EXECUTIVE BOARD OF DIRECTORS
Judie Holcomb-Pack spent nearly nine years as the Public Relations and Marketing Coordinator for Crisis Control Ministry, until her retirement in June 2014. She is currently the associate editor for The Chronicle and editor of its For Seniors Only section. She also serves as a community engagement council for Age-Friendly Forsyth and Senior Games/SilverArts committee. Judie enjoys a great cup of coffee, stimulating conversation, and is a die-hard Virginia Tech Hokies football fan. Her personal essays have been published in The Personal Essay Project.
Kat Bodrie is a writer and editor based in Winston-Salem, NC. Her articles have appeared in Winston-Salem Monthly, Triad City Beat, 1808: Greensboro’s Monthly, and Forsyth magazines. Her poetry has appeared in Poetry South, West Texas Literary Review, Rat's Ass Review, and elsewhere. She is a volunteer editor for the second edition of Crimson Letters: Voices from Death Row. She enjoys reading Stephen Dobyns and Kazuo Ishiguro and working on the house she shares with her husband, Ryan, and feline-friend, Rita. Read her work at katbodrie.com.
MAE LIPSCOME RODNEY
Mae Lipscomb Rodney has degrees in library science from North Carolina Central University and the University of North Carolina at Chapel Hill. She worked in state-funded academic libraries in multiple positions for over forty years. During her professional years, Mae served on national, state and local committees, including the Salem Academy and College Board of Trustees. In 2015 the UNC School of Information and Library Science celebrated her extended career by naming her the Distinguished Alumna of the Year.
Rodney’s life-time dream – writing – resulted in her writing several short plays and seeing them transformed into live productions. The plays included “Zelda is Dead,” “Black Diamonds,” and “India’s Story.” In addition, she compiled multiple biographies. The most comprehensive was the biography of her late husband, Cedric S. Rodney, which was compiled to commemorate his retirement from active ministry. She also completed Beyond the Business Man, a biography celebrating her brother’s 80th birthday. Her new interest is writing murder mysteries. Presently, she is a member of Winston-Salem’s Black Philanthropy Initiative, Women’s Fund board of directors, Winston-Salem Foundation’s Racial Equity Advocates. Mae has served as a director on the board of Winston-Salem Writers and currently serves as secretary.
Rita shares this about herself:
I am a native of Winston-Salem and have lived here most of my life. I received my bachelor and masters degrees from the University of North Carolina at Greensboro in Business and Marketing Education. After teaching high school for thirty years, I retired but continued at Reynolds High School for an additional four years working in the Arts Magnet office. There I handled the financial aspects of our $4.5 million federal grant.
In March of this year I retired as the part-time financial secretary for READWS and the Augustine Literacy Tutoring program which is an outreach program of St. Paul’s Episcopal Church. A large portion of my job there was to keep up with income and expenditures, prepare monthly treasurer’s reports for the board, and prepare necessary financial documents for grants. In addition, I currently serve on the Arts for Arts Sake (AFAS) board and am actively involved in the arts’ community.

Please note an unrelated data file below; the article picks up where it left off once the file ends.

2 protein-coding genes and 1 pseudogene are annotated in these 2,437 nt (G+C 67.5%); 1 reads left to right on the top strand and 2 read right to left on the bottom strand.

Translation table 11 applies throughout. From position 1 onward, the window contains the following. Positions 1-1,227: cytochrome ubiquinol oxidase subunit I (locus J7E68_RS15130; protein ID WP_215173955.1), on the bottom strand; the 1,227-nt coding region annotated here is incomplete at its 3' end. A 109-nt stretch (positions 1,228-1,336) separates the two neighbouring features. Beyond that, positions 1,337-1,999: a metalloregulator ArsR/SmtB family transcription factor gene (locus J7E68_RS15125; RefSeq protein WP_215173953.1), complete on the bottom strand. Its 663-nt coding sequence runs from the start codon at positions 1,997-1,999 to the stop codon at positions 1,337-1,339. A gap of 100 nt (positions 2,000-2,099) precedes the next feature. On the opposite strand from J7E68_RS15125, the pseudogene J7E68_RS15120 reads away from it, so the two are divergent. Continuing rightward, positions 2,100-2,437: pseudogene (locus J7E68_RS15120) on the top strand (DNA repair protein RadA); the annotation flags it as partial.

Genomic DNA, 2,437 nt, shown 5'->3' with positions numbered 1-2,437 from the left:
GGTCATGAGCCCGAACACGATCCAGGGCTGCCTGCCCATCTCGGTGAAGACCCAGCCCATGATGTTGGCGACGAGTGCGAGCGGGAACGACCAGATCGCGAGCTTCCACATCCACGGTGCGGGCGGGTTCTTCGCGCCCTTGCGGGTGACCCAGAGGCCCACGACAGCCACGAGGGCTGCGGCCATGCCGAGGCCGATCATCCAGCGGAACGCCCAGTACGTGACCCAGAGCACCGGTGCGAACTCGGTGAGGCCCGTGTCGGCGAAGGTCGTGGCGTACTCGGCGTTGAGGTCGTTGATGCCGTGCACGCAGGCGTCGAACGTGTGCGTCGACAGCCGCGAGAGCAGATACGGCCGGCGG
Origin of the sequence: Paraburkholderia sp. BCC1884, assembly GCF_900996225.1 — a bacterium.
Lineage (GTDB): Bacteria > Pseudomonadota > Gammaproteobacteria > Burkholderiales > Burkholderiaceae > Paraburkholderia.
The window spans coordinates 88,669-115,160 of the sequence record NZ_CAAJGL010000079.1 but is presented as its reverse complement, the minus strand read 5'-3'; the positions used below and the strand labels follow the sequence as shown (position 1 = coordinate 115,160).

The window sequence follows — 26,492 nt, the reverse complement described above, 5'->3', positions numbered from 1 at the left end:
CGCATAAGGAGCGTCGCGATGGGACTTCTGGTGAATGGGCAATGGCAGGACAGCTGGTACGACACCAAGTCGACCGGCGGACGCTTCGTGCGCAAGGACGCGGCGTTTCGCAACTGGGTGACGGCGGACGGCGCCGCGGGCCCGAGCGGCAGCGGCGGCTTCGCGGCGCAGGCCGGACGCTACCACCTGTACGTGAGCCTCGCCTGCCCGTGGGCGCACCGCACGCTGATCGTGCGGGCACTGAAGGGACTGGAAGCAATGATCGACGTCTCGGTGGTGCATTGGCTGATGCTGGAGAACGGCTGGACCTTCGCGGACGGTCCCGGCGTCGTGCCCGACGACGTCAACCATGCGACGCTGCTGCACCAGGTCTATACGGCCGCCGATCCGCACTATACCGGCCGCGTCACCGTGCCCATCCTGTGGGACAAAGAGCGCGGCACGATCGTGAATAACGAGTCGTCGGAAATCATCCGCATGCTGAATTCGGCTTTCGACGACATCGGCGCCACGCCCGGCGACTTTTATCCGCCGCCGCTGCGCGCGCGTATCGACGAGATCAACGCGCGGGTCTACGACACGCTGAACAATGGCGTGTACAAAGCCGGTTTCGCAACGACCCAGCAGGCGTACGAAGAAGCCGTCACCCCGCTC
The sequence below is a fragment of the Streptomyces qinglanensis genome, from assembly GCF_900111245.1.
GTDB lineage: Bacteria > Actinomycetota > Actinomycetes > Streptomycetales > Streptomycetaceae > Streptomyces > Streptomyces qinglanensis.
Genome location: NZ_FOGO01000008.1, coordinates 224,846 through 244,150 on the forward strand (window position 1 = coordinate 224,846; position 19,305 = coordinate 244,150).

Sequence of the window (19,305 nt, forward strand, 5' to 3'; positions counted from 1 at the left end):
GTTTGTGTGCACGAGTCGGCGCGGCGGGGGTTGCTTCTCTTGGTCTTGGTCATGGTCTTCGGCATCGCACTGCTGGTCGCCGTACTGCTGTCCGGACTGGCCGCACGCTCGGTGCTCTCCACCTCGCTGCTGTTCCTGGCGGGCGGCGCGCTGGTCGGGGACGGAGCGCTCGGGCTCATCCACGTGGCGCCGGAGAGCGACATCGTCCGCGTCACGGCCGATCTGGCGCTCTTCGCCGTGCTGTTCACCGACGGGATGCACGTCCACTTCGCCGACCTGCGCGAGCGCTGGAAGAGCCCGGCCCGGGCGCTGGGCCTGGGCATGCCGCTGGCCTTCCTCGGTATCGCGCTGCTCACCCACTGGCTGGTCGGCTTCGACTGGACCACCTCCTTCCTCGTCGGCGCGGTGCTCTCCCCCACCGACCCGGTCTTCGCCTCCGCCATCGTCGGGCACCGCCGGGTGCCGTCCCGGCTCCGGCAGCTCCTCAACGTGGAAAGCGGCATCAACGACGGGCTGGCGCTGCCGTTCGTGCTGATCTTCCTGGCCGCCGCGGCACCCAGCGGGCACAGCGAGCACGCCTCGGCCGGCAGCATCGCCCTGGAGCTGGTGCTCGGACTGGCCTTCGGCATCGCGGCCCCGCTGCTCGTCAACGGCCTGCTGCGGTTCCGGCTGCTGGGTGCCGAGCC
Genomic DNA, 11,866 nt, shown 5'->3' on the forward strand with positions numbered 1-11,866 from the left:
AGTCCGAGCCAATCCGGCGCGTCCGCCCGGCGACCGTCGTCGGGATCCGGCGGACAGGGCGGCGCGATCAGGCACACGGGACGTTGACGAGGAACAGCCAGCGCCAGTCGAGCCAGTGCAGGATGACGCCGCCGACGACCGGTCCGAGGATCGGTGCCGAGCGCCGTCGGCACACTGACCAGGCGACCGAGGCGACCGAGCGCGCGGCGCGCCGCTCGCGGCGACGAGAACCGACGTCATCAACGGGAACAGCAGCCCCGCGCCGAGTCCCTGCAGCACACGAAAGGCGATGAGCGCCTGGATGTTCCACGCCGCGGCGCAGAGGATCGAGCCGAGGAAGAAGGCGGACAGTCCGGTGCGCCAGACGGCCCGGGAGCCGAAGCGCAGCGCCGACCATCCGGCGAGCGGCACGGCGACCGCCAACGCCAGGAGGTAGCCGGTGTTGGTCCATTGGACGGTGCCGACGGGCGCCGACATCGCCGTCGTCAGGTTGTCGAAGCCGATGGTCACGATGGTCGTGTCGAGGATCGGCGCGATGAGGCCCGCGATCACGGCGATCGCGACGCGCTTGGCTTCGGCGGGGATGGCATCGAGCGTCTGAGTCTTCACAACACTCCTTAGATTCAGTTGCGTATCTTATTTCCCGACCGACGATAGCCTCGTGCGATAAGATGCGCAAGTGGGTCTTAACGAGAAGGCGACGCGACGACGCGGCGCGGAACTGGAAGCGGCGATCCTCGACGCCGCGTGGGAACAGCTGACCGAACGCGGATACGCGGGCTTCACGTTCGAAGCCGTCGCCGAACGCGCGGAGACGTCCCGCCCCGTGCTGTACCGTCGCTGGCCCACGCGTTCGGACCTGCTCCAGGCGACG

BOARD OF DIRECTORS
DWEDOR MORAIS FORD, PH.D.
Dwedor Morais Ford, Ph.D. is an educator, a writer, an author, and a master writing consultant. She has taught writing at the high school and college levels for several years and has self-published several successful books including L is for Liberia: An Alphabet Book (2013) and Dr. Francis W. M. Morais: His Fight for Humanity (2016) co-authored with her late husband, Dr. Charles Wesley Ford, Jr. Dr Ford’s next books, PeekSqueak: The Lost Duckling (in press) and Dreams Remembered (tentatively titled) are expected to be released in 2021.
Over the years, Dr. Ford has edited several textbooks for companies including Pearson, Bedford-St. Martin’s, Thomson Wadsworth, and Prentice Hall. Her most recent edited work, Fierce and Fabulous by Glynis W. Bell, encourages and inspires young ladies to develop positive self-image in all aspects of their lives. Dr. Ford is now working with several soon-to-be authors whose works cover a variety of genres. To learn more about Dr. Ford’s work, visit winhtellingstories.com.
During her career in communications, Donna was sent on assignments to experience white water rafting, gliding, riverboat cruising, and a tour of Europe. During her time in public relations, she handled publicity for an auto club, a Girl Scout council, a construction company, and a cemetery. During her current period of editing/proofreading, she has reviewed magazine articles, graduate school essays, training manuals, and psychological reports. Her professional life has certainly been eclectic.
Woven in and out of all her work experiences, Donna coined her own last name from those of her grandmothers Emma and Mary, took a stand-up comedy class which included a 5-minute “final exam” at a comedy club, learned how to tat lace, and traveled alone to visit online friends in Vietnam.